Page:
Highly efficient influenza virus production: A MDCK-based high-cell-density process
June 17-22, 2018
Seasonal vaccination campaigns for influenza in developed and developing countries create a massive demand for 500 million (2015) vaccine doses every year . Besides egg-based vaccine manufacturing, production platforms based on animal cell culture increasingly contribute to this overall growing market. In order to intensify cell culture-based influenza virus production, high-cell-density (HCD) cultivation of suspension cells can be applied to improve virus titer, process productivity and production costs . For process optimization and evaluation of HCD conditions, cells cultivated using semi-perfusion approaches in small shakers can be used as a scale-down model for bioreactors operating in full perfusion mode .
In this study, a previously developed MDCK suspension cell line  was adapted to a new serum free medium  to facilitate higher growth rate, cell density and virus titer both in batch and in HCD. Therefore, MDCK cells cultivated in Smif-8 medium were slowly adapted to a new cultivation medium (Xeno™) by stepwise increasing the Xeno content. Fully adapted cells were cultivated in shaker flasks to evaluate the performance of influenza A virus production in batch and HCD. Cell densities exceeding 2∙107 cells/mL were achieved in shakers using semi-perfusion, where cell free medium was manually replaced with fresh medium. Volume and time interval of media replacement were chosen to achieve a constant cell-specific perfusion rate of 2.5 pL/(cell h). Cell cultures were infected with influenza virus (A/PR/8/34 H1N1 RKI) with trypsin addition. Cell count, viability, main metabolites and virus titer (HA-assay & TCID50) were monitored pre and post infection.
Medium adaptation resulted in a MDCK suspension cell line with morphological, growth, and metabolic characteristics different from parental cells. Cells fully adapted to Xeno medium were growing to higher cell densities (1.4∙107 vs 6∙106 cells/mL) with higher specific growth rate (µmax: 0.036 vs 0.026 1/h), cells were bigger (15-16 vs 13-14 µm) and grew without aggregate formation. Due to higher cell densities at time of infection, virus titers up to 3.6 log10(HAU/100µL) were reached. In semi-perfusion, adapted MDCK cells were grown up to 6∙107 cells/mL, however, maximum virus titer and productivity were observed with 4∙107 cells/mL. In multiple harvests, very high virus titer exceeding 4 log10(HAU/100µL) and up to 9∙109 virions/mL (TCID50) were measured, which corresponded to an accumulated titer of 4.5 log10(HAU/100µL). Cell-specific virus titer was similar or higher compared to the reference batch infections, depending on perfusion and infection strategy.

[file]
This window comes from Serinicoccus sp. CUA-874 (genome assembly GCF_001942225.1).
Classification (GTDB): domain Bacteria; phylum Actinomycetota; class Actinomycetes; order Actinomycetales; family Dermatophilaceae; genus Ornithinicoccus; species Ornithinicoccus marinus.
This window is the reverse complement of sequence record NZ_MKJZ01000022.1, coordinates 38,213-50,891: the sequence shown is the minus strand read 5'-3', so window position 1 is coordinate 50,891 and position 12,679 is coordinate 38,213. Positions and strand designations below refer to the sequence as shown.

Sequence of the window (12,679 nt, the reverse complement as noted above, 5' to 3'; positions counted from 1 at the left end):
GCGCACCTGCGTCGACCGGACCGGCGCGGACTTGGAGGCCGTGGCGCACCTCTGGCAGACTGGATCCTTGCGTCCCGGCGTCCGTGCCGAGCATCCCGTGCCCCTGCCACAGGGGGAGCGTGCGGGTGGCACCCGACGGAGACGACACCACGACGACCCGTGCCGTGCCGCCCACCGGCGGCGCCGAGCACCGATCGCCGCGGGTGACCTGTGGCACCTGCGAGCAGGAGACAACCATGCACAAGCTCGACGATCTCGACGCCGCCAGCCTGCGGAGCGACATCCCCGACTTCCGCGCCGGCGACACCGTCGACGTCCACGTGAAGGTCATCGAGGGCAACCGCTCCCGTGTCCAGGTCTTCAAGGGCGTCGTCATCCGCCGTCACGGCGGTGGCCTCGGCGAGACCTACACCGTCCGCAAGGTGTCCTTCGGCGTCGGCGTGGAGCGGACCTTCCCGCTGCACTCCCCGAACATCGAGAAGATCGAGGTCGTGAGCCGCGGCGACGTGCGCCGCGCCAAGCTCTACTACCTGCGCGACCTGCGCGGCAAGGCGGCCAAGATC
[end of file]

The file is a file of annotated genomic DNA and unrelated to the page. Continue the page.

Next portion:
Overall, results in this semi-perfusion scale-down model for influenza A virus production suggest a highly efficient and productive upstream process for influenza virus production, with an up to six-fold improved space time yield compared to batch mode.
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 Xeno™-S001S MDCK Cell Serum Free Medium (#FG0100402), Bioengine, Shanghai, China
Thomas Bissinger, Udo Reichl, Yvonne Genzel, Yixiao Wu, Xuping Liu, and Wen-Song Tan, "Highly efficient influenza virus production: A MDCK-based high-cell-density process" in "Vaccine Technology VII", Amine Kamen, McGill University Tarit Mukhopadhyay, University College London Nathalie Garcon, Bioaster Charles Lutsch, Sanofi Pasteur Eds, ECI Symposium Series, (2018). http://dc.engconfintl.org/vt_vii/13